Oral cancer in Northern Norway (1986-2009)
This was a retrospective clinical study looking at those diagnosed with primary oropharyngeal cancer at the University hospital of Northern Norway (UNN) from 1986-2002 (follow up to 2009) and various factors’ influence on patient survival. In this period 162 persons were diagnosed with primary cancer in the oral cavity, patients with metastasis to the oral cavity were not included. Information about age, gender, time of diagnosis, smoking habits, alcohol consumption, TNM grading and differentiation of the primary tumor, treatment regiments and whether or not the disease had recurred were collected from the hospital journals. Information on cause of death was retrieved from the Norwegian institute of Public Health after application. Descriptive and survival statistical analyses were performed, and the results were compared with national data from the Norwegian Cancer Registry as well as with results from international studies. Calculation of incidence showed that there was an increasing incidence of head and neck squamous cell carcinomas (HNSCC) in the Northern Norwegian population from 1994-2002, most notably of tongue SCCs. Distribution of male and female were 56 % and 44 % respectively, and 62 % of the patients were ≥60years at the time of diagnosis. The majority of the tumors were either well (32 %) or moderately (64 %) differentiated. Sixty-three percent of the tumors were diagnosed at T-stage 1 or 2, meaning that they were rather small, whereas 28 % were diagnosed at T-stage 3 or 4. Fifty-four percent of the patients had no metastatic disease at time of diagnosis (N0, M0). Gender stratification showed that a higher proportion of females than males were diagnosed before the onset of metastases (~60 % and ~50 % respectively). In the study population 45 % were smokers and 19 % reported that they consumed alcohol more than once a week. We found that high alcohol consumption had a significant negative influence on survival. Smokers also showed a lower 5-years survival rate than non-smokers, but the differences were not statistically significant. Women showed significantly better 5-year survival rate than men with the same TNM-staging.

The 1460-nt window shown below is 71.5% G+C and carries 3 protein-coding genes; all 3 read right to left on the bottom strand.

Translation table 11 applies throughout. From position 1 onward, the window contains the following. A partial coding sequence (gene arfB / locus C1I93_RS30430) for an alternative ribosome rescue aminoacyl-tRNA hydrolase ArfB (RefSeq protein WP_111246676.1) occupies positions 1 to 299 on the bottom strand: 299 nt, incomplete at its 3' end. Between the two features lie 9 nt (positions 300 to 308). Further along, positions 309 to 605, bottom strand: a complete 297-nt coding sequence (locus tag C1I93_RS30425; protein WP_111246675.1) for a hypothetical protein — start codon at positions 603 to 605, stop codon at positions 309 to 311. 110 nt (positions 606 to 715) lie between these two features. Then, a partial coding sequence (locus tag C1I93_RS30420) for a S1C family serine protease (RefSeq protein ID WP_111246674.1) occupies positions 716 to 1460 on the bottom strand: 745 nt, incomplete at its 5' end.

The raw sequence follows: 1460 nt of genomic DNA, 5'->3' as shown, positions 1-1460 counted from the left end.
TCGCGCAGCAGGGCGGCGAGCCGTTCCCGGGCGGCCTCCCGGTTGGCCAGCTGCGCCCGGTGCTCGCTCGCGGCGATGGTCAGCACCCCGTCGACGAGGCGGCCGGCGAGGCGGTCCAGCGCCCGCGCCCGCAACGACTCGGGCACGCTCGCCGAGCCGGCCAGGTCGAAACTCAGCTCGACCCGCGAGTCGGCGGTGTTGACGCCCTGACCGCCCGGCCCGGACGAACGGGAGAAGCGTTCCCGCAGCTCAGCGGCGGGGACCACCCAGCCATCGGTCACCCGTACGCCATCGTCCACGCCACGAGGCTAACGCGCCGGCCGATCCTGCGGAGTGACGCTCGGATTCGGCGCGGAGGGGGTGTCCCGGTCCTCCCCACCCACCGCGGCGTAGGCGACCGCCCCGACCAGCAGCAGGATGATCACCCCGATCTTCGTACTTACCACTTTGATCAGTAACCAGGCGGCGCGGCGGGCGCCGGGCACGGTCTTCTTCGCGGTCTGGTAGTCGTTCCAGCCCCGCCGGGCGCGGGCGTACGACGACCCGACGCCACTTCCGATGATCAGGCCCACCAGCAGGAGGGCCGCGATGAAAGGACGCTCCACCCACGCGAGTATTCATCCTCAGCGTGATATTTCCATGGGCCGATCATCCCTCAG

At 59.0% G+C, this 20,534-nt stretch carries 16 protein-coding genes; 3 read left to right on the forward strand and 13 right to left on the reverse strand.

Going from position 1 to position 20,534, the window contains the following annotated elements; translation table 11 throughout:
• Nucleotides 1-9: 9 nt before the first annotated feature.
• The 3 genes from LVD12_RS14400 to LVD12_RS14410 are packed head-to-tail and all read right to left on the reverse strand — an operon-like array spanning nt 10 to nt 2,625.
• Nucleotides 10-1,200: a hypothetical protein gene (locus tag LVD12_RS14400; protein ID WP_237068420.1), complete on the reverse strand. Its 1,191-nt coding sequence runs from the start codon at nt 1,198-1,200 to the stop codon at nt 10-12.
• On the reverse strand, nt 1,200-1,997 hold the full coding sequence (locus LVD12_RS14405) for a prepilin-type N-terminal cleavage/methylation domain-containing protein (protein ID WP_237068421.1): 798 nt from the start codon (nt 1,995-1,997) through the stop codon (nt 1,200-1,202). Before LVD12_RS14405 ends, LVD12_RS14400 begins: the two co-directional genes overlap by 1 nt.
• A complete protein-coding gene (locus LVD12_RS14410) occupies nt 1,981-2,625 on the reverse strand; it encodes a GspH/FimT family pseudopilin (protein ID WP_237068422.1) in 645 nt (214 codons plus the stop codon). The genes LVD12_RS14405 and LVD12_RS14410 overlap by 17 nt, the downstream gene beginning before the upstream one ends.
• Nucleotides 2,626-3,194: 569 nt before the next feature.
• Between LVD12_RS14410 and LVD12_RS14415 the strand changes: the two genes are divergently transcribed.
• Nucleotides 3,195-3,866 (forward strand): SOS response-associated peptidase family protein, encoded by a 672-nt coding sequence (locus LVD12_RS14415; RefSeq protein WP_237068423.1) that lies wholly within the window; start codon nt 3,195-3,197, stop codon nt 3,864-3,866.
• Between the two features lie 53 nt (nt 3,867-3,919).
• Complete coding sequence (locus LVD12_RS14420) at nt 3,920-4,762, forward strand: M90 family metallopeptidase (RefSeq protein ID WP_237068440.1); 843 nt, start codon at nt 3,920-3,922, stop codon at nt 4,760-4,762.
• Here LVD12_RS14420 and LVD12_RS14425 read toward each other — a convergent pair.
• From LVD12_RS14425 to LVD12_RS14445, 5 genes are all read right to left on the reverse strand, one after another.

PublisherUniversitetet i Tromsø
University of Tromsø
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